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What key phenomena must theories of colour perception account for? Describe and evaluate how theories try to explain the phenomena.

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Introduction

This document was downloaded from Coursework.Info - The UK's Coursework Database Click here to visit Courswork.Info What key phenomena must theories of colour perception account for? Describe and evaluate how theories try to explain the phenomena. The degree to which we are able to perceive colour is due to our 'ability to distinguish wavelengths of light regardless of their relative intensities' (Abramov, 1997; cited in Hardin and Maffi, 1997). Individuals are thus dependent on purity, intensity, and wavelength, which are all components of physical energy. These subsequently correspond to psychological attributes; intensity corresponds to brightness, purity to saturation and wavelength to hue (Setrular and Blaker, 1994). Furthermore, stimuli that can be analysed into all three components are referred to as chromatic (i.e. blue, yellow, green etc) in contrast, stimuli which only has brightness attributed to it is referred to as achromatic (i.e. white/grey/black) (Pinel, 2000). The current essay aims to present firstly, an overview of the physiological mechanisms of colour vision illustrating the roles of rods and cones in the retinal anatomy. Secondly, the occurrence of the key colour phenomena i.e. observations of our perception of colour and their significance will be discussed. ...read more.

Middle

found that an error in the visual systems' estimation of illuminant match might contribute to colour consistency. Colour within the visual spectrum, can be matched, by three different wavelengths of light (primary colours), being mixed in different proportions (Hardin and Maffi, 1997). Primary colours are defined on the basis that one colour cannot be matched by a combination of the other two (Pinel, 2000 pg182) [see Theory stage]. Colour matching experiments, for example the 'spilt half' design (fig.3), can be used to show this effect, where individuals alter a combination of three lights to different degrees, to match a presented colour (Ref). This process of colour matching involves the additive mixing of light (i.e. lights are added to make a new light). Red, green and blue are the three primary colours used in additive colour mixing, as they are most capable of producing any other colour (Levine and Shefnes, 2000). For example, by summating red, green and blue light, white light is produced, however the summation of yellow1 and blue light also produces white light, both of which summations are indistinguishable, the name given to this is a metameric match (Levine and Shefnes, 2000). ...read more.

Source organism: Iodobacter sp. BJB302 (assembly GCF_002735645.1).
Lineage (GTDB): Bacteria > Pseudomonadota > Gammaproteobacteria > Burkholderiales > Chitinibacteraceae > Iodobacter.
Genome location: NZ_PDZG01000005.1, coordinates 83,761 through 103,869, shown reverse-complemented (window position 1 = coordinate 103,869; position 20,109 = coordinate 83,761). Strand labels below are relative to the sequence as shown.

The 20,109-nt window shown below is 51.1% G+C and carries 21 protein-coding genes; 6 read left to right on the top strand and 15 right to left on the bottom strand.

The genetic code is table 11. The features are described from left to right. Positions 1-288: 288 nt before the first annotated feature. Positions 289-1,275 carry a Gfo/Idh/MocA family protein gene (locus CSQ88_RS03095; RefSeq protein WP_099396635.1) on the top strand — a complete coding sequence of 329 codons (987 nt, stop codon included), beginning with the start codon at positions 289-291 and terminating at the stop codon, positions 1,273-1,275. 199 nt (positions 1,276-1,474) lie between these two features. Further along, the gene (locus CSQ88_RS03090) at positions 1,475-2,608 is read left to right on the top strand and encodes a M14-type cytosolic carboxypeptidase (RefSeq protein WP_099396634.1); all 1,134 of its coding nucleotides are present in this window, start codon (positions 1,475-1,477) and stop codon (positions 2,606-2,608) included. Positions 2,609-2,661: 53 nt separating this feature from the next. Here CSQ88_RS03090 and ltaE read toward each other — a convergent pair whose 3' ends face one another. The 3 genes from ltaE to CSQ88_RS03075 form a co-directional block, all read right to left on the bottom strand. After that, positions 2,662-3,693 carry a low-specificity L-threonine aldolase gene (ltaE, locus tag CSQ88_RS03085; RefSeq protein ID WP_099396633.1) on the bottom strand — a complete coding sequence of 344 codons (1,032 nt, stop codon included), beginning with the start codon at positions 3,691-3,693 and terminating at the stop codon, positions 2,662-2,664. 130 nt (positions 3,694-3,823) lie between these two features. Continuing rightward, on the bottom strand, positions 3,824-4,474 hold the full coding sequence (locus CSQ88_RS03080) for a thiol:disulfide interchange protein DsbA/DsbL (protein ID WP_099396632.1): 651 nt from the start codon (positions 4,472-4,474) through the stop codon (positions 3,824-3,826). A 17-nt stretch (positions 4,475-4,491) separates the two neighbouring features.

Conclusion

However, this theory is unable to account for colour constancy, when objects are viewed in isolation, as no comparison can be made (Jackobsson, Bergstrom, Gustafsson and Fedorovskaya, 1997). The theory also does not explain the role of colour-opponent cells or similar neurones in colour perception. In addition, the other phenomena cannot be explained by this theory therefore, it is subsequently disregarded as an explanatory model for colour phenomena. In conclusion, a combination of the Opponent and Trichromatic theories would best explain the key phenomenon of colour, as although there is an overlap in that they can both account for colour mixing, other phenomena are exclusively explained by one of other of these theories . E.g. colour deficiency and after-images are neatly accounted for by the Opponent Theory, but not by and the Trichromatic Theory. The author suggests that dichromatic deficiencies might additional be explained in terms of regional problems in the eye, as red/green confusion only occurs in the peripheral regions (Hurvich, 1981). The closest explanation for colour constancy was provided by the Retinex theory, however, neither this or the other two theories, provided a clear explanation for this phenomenon. The author therefore suggests that further investigation is needed, proposing that there may be a three-stage model, where the cone receptors send signals to the opponent cells, which in turn are categorised into different visual systems. ...read more.

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